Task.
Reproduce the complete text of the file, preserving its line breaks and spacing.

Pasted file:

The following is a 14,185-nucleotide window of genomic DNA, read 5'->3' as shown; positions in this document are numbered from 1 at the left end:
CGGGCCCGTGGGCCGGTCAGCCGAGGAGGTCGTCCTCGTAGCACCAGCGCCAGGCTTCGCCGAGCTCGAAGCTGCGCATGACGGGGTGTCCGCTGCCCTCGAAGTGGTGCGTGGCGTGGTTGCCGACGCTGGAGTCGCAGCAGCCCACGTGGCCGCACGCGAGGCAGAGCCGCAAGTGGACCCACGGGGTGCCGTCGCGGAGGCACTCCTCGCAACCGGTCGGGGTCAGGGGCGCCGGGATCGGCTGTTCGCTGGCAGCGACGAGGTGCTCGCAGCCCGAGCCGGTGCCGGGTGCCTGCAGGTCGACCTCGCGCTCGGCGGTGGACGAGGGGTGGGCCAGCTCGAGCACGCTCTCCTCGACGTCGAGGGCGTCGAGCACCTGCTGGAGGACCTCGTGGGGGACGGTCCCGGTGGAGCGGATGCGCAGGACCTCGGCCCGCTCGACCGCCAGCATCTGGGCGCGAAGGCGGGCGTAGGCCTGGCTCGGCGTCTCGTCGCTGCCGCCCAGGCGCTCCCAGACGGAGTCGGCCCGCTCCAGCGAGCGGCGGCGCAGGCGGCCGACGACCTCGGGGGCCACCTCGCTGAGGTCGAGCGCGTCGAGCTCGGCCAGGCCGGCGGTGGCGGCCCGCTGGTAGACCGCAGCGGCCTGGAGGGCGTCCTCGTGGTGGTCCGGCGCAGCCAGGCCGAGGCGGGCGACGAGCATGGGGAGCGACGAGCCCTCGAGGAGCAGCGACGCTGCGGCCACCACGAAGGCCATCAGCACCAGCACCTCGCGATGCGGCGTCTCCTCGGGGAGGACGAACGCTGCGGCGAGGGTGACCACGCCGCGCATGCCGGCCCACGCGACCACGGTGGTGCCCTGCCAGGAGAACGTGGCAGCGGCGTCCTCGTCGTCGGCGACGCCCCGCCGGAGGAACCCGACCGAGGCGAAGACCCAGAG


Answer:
The following is a 14,185-nucleotide window of genomic DNA, read 5'->3' as shown; positions in this document are numbered from 1 at the left end:
CGGGCCCGTGGGCCGGTCAGCCGAGGAGGTCGTCCTCGTAGCACCAGCGCCAGGCTTCGCCGAGCTCGAAGCTGCGCATGACGGGGTGTCCGCTGCCCTCGAAGTGGTGCGTGGCGTGGTTGCCGACGCTGGAGTCGCAGCAGCCCACGTGGCCGCACGCGAGGCAGAGCCGCAAGTGGACCCACGGGGTGCCGTCGCGGAGGCACTCCTCGCAACCGGTCGGGGTCAGGGGCGCCGGGATCGGCTGTTCGCTGGCAGCGACGAGGTGCTCGCAGCCCGAGCCGGTGCCGGGTGCCTGCAGGTCGACCTCGCGCTCGGCGGTGGACGAGGGGTGGGCCAGCTCGAGCACGCTCTCCTCGACGTCGAGGGCGTCGAGCACCTGCTGGAGGACCTCGTGGGGGACGGTCCCGGTGGAGCGGATGCGCAGGACCTCGGCCCGCTCGACCGCCAGCATCTGGGCGCGAAGGCGGGCGTAGGCCTGGCTCGGCGTCTCGTCGCTGCCGCCCAGGCGCTCCCAGACGGAGTCGGCCCGCTCCAGCGAGCGGCGGCGCAGGCGGCCGACGACCTCGGGGGCCACCTCGCTGAGGTCGAGCGCGTCGAGCTCGGCCAGGCCGGCGGTGGCGGCCCGCTGGTAGACCGCAGCGGCCTGGAGGGCGTCCTCGTGGTGGTCCGGCGCAGCCAGGCCGAGGCGGGCGACGAGCATGGGGAGCGACGAGCCCTCGAGGAGCAGCGACGCTGCGGCCACCACGAAGGCCATCAGCACCAGCACCTCGCGATGCGGCGTCTCCTCGGGGAGGACGAACGCTGCGGCGAGGGTGACCACGCCGCGCATGCCGGCCCACGCGACCACGGTGGTGCCCTGCCAGGAGAACGTGGCAGCGGCGTCCTCGTCGTCGGCGACGCCCCGCCGGAGGAACCCGACCGAGGCGAAGACCCAGAG